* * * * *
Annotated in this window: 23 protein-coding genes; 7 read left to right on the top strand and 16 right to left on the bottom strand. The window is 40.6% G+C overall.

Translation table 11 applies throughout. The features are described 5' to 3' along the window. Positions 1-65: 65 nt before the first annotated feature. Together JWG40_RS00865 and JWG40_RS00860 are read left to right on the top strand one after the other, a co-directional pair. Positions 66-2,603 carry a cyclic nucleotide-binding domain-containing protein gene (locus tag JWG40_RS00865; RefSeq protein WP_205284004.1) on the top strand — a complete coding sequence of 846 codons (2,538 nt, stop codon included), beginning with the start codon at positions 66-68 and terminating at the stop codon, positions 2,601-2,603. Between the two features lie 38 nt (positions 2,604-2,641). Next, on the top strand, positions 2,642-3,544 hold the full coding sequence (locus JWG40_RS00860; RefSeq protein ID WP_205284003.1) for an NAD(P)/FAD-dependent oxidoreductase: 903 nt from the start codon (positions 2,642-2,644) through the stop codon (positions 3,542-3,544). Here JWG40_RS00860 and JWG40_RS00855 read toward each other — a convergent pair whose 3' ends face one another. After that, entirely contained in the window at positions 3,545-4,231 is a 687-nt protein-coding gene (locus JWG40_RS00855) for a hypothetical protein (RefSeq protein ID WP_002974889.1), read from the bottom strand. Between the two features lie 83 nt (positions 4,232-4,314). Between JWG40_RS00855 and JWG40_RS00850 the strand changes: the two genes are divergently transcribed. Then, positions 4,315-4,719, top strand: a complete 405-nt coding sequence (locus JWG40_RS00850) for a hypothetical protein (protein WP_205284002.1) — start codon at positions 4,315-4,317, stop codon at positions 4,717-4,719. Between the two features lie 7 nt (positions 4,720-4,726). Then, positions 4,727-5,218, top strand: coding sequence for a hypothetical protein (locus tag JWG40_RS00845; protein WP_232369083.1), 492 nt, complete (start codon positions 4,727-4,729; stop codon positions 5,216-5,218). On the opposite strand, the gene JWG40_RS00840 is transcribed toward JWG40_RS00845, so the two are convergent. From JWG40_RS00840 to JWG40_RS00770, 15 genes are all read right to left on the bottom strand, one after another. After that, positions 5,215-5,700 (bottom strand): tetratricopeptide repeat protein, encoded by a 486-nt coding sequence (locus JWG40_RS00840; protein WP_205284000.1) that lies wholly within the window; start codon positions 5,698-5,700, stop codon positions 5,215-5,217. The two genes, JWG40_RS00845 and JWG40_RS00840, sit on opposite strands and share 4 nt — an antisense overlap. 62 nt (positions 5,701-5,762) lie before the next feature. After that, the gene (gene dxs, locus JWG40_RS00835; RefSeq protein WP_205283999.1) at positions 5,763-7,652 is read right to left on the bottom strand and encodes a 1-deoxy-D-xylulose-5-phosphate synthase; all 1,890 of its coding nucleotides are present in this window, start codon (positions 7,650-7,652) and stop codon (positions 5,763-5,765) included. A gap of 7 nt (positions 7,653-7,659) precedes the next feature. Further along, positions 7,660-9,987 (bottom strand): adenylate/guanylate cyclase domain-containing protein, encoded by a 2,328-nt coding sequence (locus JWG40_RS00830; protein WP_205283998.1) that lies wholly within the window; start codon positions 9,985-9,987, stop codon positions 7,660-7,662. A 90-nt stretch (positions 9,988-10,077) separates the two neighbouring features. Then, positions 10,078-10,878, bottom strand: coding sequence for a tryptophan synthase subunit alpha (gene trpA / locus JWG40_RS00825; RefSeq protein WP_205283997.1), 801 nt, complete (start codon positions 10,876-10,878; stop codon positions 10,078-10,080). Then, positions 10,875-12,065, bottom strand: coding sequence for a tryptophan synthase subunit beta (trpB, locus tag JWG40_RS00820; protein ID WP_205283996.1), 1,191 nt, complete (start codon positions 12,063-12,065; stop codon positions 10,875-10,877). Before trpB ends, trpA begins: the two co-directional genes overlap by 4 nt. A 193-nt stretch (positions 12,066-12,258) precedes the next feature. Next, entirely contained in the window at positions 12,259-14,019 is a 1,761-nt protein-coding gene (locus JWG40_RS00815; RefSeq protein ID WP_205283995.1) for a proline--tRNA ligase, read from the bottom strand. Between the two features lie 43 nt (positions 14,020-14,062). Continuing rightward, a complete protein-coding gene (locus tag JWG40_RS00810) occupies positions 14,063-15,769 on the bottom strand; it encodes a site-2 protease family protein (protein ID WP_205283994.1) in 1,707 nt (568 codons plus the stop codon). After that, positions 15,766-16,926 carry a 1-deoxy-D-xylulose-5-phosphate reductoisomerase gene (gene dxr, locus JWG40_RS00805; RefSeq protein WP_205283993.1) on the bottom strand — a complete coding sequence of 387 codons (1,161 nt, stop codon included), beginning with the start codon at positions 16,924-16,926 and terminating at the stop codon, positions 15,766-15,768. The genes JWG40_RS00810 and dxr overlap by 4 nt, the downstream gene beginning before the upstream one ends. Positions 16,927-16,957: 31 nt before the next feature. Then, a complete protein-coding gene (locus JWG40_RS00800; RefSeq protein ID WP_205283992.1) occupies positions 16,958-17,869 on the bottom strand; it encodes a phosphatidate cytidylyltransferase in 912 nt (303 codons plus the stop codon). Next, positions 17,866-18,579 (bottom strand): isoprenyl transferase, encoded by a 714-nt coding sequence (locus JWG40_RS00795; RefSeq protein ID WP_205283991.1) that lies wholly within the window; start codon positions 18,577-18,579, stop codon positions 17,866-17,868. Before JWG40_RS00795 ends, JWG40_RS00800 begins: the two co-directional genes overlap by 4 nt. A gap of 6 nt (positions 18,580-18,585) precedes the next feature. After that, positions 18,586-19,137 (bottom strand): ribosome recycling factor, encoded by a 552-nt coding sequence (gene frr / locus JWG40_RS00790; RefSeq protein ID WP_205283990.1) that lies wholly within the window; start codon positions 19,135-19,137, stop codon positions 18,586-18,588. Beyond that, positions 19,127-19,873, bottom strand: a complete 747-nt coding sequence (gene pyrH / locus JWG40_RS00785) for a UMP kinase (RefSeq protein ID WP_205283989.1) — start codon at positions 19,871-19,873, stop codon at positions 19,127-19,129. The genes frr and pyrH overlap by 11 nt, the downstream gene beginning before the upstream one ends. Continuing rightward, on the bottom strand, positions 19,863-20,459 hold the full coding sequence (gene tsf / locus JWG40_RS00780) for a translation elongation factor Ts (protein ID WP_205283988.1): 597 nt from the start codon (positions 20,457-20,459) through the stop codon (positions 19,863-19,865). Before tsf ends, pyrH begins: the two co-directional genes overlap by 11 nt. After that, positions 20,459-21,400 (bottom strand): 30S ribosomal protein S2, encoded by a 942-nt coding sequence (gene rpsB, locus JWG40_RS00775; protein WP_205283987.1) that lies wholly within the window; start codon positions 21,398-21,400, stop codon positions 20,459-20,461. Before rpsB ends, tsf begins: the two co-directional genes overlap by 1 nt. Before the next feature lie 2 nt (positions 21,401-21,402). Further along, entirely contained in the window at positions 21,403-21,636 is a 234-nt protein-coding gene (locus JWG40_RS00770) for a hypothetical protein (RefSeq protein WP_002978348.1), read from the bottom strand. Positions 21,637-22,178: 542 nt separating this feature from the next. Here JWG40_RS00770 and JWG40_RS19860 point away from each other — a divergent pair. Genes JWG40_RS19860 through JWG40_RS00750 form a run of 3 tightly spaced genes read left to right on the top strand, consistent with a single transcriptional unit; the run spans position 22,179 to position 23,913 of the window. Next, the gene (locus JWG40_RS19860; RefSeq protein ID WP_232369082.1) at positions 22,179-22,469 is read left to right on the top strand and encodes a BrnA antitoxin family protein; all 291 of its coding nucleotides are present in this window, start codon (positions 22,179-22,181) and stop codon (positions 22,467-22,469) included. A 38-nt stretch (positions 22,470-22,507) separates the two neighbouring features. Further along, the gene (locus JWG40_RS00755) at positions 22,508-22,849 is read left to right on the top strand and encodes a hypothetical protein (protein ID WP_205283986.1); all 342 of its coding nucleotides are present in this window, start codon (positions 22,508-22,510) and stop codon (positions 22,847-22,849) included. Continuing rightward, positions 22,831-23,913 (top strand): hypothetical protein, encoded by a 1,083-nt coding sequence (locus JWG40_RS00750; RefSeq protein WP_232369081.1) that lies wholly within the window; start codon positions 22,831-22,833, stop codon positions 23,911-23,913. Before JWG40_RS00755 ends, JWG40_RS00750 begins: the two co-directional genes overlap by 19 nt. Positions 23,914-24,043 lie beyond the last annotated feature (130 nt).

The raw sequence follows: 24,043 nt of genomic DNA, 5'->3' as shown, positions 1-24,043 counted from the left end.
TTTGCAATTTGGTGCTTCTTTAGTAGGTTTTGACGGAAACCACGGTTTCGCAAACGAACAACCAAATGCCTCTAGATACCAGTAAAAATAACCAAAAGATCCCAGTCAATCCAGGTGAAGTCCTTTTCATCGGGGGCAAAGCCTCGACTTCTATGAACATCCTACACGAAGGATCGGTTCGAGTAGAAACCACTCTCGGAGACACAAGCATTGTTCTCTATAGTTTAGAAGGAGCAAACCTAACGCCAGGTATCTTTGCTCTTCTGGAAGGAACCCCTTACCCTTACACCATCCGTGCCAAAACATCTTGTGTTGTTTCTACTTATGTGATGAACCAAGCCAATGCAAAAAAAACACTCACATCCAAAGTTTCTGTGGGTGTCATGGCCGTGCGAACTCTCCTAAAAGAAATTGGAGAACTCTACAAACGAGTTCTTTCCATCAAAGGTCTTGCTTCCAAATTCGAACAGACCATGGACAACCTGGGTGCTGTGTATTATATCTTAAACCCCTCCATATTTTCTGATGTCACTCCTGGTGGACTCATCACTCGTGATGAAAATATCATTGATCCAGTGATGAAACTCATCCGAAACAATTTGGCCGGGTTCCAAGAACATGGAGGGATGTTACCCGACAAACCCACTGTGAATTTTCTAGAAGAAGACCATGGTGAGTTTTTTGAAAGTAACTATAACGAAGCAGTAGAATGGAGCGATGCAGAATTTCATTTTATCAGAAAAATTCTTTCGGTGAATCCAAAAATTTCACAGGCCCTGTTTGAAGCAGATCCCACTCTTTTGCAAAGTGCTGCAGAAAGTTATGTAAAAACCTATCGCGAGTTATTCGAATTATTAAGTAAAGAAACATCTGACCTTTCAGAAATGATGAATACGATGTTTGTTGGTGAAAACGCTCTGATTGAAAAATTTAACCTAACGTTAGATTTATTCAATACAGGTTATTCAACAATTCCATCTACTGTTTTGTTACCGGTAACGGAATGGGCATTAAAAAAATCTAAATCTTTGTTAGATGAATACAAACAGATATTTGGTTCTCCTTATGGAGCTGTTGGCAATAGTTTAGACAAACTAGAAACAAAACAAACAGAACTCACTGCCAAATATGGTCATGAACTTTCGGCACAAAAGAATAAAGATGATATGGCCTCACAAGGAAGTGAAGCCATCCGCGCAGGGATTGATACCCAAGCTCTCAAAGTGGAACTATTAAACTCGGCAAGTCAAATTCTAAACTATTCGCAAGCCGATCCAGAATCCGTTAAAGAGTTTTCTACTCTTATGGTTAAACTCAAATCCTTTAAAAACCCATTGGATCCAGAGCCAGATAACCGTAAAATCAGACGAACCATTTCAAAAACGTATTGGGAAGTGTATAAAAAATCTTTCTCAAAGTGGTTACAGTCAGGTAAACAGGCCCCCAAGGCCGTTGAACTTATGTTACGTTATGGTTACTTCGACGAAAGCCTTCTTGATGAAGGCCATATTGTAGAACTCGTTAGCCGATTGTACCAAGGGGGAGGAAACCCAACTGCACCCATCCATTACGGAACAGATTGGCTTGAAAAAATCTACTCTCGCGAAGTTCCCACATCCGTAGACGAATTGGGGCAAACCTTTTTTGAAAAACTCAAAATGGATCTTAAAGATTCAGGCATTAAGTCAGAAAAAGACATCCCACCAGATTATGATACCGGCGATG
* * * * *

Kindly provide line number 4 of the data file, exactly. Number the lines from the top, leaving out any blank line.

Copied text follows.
TTTGCAATTTGGTGCTTCTTTAGTAGGTTTTGACGGAAACCACGGTTTCGCAAACGAACAACCAAATGCCTCTAGATACCAGTAAAAATAACCAAAAGATCCCAGTCAATCCAGGTGAAGTCCTTTTCATCGGGGGCAAAGCCTCGACTTCTATGAACATCCTACACGAAGGATCGGTTCGAGTAGAAACCACTCTCGGAGACACAAGCATTGTTCTCTATAGTTTAGAAGGAGCAAACCTAACGCCAGGTATCTTTGCTCTTCTGGAAGGAACCCCTTACCCTTACACCATCCGTGCCAAAACATCTTGTGTTGTTTCTACTTATGTGATGAACCAAGCCAATGCAAAAAAAACACTCACATCCAAAGTTTCTGTGGGTGTCATGGCCGTGCGAACTCTCCTAAAAGAAATTGGAGAACTCTACAAACGAGTTCTTTCCATCAAAGGTCTTGCTTCCAAATTCGAACAGACCATGGACAACCTGGGTGCTGTGTATTATATCTTAAACCCCTCCATATTTTCTGATGTCACTCCTGGTGGACTCATCACTCGTGATGAAAATATCATTGATCCAGTGATGAAACTCATCCGAAACAATTTGGCCGGGTTCCAAGAACATGGAGGGATGTTACCCGACAAACCCACTGTGAATTTTCTAGAAGAAGACCATGGTGAGTTTTTTGAAAGTAACTATAACGAAGCAGTAGAATGGAGCGATGCAGAATTTCATTTTATCAGAAAAATTCTTTCGGTGAATCCAAAAATTTCACAGGCCCTGTTTGAAGCAGATCCCACTCTTTTGCAAAGTGCTGCAGAAAGTTATGTAAAAACCTATCGCGAGTTATTCGAATTATTAAGTAAAGAAACATCTGACCTTTCAGAAATGATGAATACGATGTTTGTTGGTGAAAACGCTCTGATTGAAAAATTTAACCTAACGTTAGATTTATTCAATACAGGTTATTCAACAATTCCATCTACTGTTTTGTTACCGGTAACGGAATGGGCATTAAAAAAATCTAAATCTTTGTTAGATGAATACAAACAGATATTTGGTTCTCCTTATGGAGCTGTTGGCAATAGTTTAGACAAACTAGAAACAAAACAAACAGAACTCACTGCCAAATATGGTCATGAACTTTCGGCACAAAAGAATAAAGATGATATGGCCTCACAAGGAAGTGAAGCCATCCGCGCAGGGATTGATACCCAAGCTCTCAAAGTGGAACTATTAAACTCGGCAAGTCAAATTCTAAACTATTCGCAAGCCGATCCAGAATCCGTTAAAGAGTTTTCTACTCTTATGGTTAAACTCAAATCCTTTAAAAACCCATTGGATCCAGAGCCAGATAACCGTAAAATCAGACGAACCATTTCAAAAACGTATTGGGAAGTGTATAAAAAATCTTTCTCAAAGTGGTTACAGTCAGGTAAACAGGCCCCCAAGGCCGTTGAACTTATGTTACGTTATGGTTACTTCGACGAAAGCCTTCTTGATGAAGGCCATATTGTAGAACTCGTTAGCCGATTGTACCAAGGGGGAGGAAACCCAACTGCACCCATCCATTACGGAACAGATTGGCTTGAAAAAATCTACTCTCGCGAAGTTCCCACATCCGTAGACGAATTGGGGCAAACCTTTTTTGAAAAACTCAAAATGGATCTTAAAGATTCAGGCATTAAGTCAGAAAAAGACATCCCACCAGATTATGATACCGGCGATG